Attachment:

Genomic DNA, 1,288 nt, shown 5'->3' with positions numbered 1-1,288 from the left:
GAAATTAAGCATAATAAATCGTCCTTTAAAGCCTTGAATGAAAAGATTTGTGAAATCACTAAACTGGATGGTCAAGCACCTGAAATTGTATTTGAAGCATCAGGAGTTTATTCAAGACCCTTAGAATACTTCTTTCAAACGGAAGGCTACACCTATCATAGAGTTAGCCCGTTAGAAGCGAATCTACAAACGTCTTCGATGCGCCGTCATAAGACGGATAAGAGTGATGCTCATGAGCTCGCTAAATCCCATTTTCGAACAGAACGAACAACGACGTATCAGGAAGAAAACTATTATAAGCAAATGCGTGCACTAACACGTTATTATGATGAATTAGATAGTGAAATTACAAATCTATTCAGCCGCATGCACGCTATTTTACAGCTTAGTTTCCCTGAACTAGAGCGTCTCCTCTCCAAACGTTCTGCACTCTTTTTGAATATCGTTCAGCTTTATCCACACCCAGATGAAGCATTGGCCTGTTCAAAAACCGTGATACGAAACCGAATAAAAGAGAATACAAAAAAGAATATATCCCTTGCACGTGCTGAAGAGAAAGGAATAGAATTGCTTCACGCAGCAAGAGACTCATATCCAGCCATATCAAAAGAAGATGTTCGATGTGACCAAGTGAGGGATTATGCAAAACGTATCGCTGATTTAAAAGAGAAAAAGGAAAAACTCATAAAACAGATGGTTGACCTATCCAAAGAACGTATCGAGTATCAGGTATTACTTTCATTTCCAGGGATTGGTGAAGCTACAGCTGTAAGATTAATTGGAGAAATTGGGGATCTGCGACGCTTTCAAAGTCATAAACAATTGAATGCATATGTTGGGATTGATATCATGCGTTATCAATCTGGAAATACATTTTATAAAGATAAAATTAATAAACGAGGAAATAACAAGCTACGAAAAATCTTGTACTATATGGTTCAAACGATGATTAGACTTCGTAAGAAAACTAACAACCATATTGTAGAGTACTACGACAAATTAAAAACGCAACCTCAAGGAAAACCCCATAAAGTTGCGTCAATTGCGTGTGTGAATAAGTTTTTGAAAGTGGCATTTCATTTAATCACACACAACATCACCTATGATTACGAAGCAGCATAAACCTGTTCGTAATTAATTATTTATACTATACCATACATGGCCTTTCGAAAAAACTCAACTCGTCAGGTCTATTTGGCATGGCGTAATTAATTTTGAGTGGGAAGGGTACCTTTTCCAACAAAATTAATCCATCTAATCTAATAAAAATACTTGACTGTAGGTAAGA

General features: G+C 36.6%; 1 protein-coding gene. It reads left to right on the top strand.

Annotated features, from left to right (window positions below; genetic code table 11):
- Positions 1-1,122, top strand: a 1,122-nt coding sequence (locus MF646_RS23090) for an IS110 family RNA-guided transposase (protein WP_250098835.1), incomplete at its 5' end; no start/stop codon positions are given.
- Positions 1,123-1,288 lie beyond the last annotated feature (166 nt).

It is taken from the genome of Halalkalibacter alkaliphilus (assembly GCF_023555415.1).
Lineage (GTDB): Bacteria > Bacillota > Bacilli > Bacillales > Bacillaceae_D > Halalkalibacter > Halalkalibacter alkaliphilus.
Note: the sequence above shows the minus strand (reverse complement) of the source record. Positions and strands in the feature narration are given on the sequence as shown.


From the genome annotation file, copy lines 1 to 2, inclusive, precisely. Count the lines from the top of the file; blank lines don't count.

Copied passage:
Genomic DNA, 1,288 nt, shown 5'->3' with positions numbered 1-1,288 from the left:
GAAATTAAGCATAATAAATCGTCCTTTAAAGCCTTGAATGAAAAGATTTGTGAAATCACTAAACTGGATGGTCAAGCACCTGAAATTGTATTTGAAGCATCAGGAGTTTATTCAAGACCCTTAGAATACTTCTTTCAAACGGAAGGCTACACCTATCATAGAGTTAGCCCGTTAGAAGCGAATCTACAAACGTCTTCGATGCGCCGTCATAAGACGGATAAGAGTGATGCTCATGAGCTCGCTAAATCCCATTTTCGAACAGAACGAACAACGACGTATCAGGAAGAAAACTATTATAAGCAAATGCGTGCACTAACACGTTATTATGATGAATTAGATAGTGAAATTACAAATCTATTCAGCCGCATGCACGCTATTTTACAGCTTAGTTTCCCTGAACTAGAGCGTCTCCTCTCCAAACGTTCTGCACTCTTTTTGAATATCGTTCAGCTTTATCCACACCCAGATGAAGCATTGGCCTGTTCAAAAACCGTGATACGAAACCGAATAAAAGAGAATACAAAAAAGAATATATCCCTTGCACGTGCTGAAGAGAAAGGAATAGAATTGCTTCACGCAGCAAGAGACTCATATCCAGCCATATCAAAAGAAGATGTTCGATGTGACCAAGTGAGGGATTATGCAAAACGTATCGCTGATTTAAAAGAGAAAAAGGAAAAACTCATAAAACAGATGGTTGACCTATCCAAAGAACGTATCGAGTATCAGGTATTACTTTCATTTCCAGGGATTGGTGAAGCTACAGCTGTAAGATTAATTGGAGAAATTGGGGATCTGCGACGCTTTCAAAGTCATAAACAATTGAATGCATATGTTGGGATTGATATCATGCGTTATCAATCTGGAAATACATTTTATAAAGATAAAATTAATAAACGAGGAAATAACAAGCTACGAAAAATCTTGTACTATATGGTTCAAACGATGATTAGACTTCGTAAGAAAACTAACAACCATATTGTAGAGTACTACGACAAATTAAAAACGCAACCTCAAGGAAAACCCCATAAAGTTGCGTCAATTGCGTGTGTGAATAAGTTTTTGAAAGTGGCATTTCATTTAATCACACACAACATCACCTATGATTACGAAGCAGCATAAACCTGTTCGTAATTAATTATTTATACTATACCATACATGGCCTTTCGAAAAAACTCAACTCGTCAGGTCTATTTGGCATGGCGTAATTAATTTTGAGTGGGAAGGGTACCTTTTCCAACAAAATTAATCCATCTAATCTAATAAAAATACTTGACTGTAGGTAAGA